This area will likely generate some significant comment. Indeed, the Commission specifically seeks “recommendations on structures, processes, and incentives that we should consider implementing in order to strike the right balance between the Commission’s need for a strong and effective whistleblower awards program, and the importance of preserving robust corporate structures for self-policing and self-reporting.” Questions raised by the Commission in this area include:

  1. Should the Commission consider a rule that, in some fashion, would require whistleblowers to use employer-sponsored complaint and reporting procedures?  
  2. What would be the appropriate contours of such a rule, and how could it be implemented without undermining the purposes of Section 21F?  
  3. Would the proposed rules frustrate internal compliance structures and systems that many companies have established in response to Sarbanes-Oxley?

Corporations who submit comments may argue for a requirement that a potential whistleblower use the company’s compliance/hotline procedures prior to contacting the SEC. From a company’s perspective, a whistleblower referral to the SEC that requires the company to respond to the SEC, rather than dealing with the potential issue in-house, will significantly increase costs. It may also result in more, and earlier, instances of self-reporting. Additionally, companies may complain that there is no screening mechanism to separate legitimate concerns from frivolous ones because the SEC would have no method to do so without instituting an investigation and/or requesting information from the company.

On the other hand, some commentators have criticized the Commission’s plans, in certain cases, to inform the company of the suspected wrongdoing before investigating on its own. In this sense, some have complained that the Commission plans to blow the whistle on the whistleblowers in the sense that disclosing to a company that someone has reported it may result in the whistleblower’s outing and may have a chilling effect on others who may bring information to the SEC. However, this concern should be tempered because employees should be bringing information to their in-house compliance department first, and the company should have the opportunity to address any reported issues or problems. The proposed rules also allow the potential whistleblower to make a report to the Commission, but also give the company the opportunity to address the issue first. Of course, this leads to another potential problem—if the company investigates and determines that there is no problem or that the problem is minor and can be rectified, does the company still then have to report it to the SEC?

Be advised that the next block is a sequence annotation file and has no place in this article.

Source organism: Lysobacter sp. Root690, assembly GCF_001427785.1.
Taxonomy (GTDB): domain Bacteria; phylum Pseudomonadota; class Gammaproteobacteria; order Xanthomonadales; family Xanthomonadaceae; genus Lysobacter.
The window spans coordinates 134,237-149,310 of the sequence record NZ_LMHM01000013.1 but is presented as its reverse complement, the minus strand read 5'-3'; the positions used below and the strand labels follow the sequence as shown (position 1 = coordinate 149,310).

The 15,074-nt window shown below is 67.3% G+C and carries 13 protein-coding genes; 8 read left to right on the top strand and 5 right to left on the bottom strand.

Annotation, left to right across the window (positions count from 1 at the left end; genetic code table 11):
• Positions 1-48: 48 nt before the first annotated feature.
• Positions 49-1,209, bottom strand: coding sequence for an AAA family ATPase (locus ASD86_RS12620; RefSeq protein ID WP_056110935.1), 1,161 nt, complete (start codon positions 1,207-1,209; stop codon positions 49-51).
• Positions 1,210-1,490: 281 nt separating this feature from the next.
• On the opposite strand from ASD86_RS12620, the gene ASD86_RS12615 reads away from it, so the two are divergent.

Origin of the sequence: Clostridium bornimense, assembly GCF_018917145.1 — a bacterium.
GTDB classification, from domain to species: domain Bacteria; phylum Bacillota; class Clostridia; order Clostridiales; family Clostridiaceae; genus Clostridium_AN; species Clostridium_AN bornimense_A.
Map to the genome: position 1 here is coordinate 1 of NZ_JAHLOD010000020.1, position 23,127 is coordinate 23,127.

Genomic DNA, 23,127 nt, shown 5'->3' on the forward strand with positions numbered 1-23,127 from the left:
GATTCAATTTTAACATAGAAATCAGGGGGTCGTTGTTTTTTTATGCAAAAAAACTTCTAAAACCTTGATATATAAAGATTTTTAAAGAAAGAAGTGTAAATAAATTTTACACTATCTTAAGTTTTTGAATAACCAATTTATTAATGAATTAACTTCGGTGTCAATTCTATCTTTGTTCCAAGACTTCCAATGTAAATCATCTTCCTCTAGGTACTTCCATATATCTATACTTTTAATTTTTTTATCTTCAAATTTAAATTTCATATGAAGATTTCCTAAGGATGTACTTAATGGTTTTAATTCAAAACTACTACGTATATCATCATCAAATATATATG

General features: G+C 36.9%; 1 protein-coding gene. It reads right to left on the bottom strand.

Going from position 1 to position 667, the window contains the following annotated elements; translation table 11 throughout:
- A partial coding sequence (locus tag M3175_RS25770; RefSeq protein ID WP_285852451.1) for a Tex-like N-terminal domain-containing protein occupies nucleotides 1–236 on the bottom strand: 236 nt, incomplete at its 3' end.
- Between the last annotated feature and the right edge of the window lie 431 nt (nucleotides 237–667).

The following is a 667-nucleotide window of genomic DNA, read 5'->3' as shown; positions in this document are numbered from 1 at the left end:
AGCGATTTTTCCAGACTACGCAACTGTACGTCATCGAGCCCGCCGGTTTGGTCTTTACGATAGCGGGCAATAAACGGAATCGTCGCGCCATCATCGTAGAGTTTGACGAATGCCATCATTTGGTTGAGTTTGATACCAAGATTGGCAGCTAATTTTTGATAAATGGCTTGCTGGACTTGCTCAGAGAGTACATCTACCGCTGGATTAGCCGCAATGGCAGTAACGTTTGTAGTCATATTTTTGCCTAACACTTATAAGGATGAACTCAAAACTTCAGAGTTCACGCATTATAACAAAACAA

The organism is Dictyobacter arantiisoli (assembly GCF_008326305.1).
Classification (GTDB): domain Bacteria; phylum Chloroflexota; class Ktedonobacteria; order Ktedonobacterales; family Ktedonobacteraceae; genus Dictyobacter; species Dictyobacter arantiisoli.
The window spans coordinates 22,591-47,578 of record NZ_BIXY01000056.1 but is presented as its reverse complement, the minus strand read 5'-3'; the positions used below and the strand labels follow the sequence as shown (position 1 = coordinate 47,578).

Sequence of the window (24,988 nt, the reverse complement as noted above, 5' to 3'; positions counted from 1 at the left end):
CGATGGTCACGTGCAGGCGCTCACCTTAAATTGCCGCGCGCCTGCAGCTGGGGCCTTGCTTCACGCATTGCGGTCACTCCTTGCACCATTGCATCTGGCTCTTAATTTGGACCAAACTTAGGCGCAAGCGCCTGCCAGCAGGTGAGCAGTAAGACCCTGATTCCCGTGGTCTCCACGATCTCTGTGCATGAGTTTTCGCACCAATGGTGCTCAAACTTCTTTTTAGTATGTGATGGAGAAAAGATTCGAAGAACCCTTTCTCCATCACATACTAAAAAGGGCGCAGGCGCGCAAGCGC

The Commission staff downplays the “possible tension,” but the proposed rules will most likely have a profound effect of incentivizing whistleblowers to report alleged wrongdoing directly to the Commission and therefore reducing the effectiveness of such compliance programs. This conflicts with the emphasis the SEC, the Department of Justice, and other federal agencies place on the importance of robust compliance programs. Unfortunately, the proposed rules do not adequately balance these goals, and it seems likely that their implementation will result in a dramatic increase of complaints to the Commission that more appropriately can, and should, be addressed by a company’s compliance program. As a result, companies may see their compliance-related costs increase in responding to Commission inquiries, rather than dealing with those inquiries in-house. At the same time, the Commission may be overwhelmed with a flood of potentially minor or frivolous whistleblower complaints that will take additional resources to assess and will detract from the Commission’s duties. With a slew of whistleblower complaints to assess, and without a clear mechanism for sifting out the truly meritorious issues, the Commission may end up missing the types of securities laws violations for which the whistleblower law was developed to help catch.

What Happens Next?

The Commission’s proposed rules to implement the whistleblower provisions of the Dodd-Frank Act will likely lead to more referrals to the SEC. It will likely also result in employees circumventing their companies’ compliance programs and running directly to the government to obtain a potential whistleblower bounty. The proposed rules contain many points that are still under consideration, such as whether an employee who is culpable can still participate in a potential bounty and whether an employee should first be required to follow his or her company’s compliance policies before reporting to the SEC.

The deadline for filing comments on the proposed rules is December 17, 2010.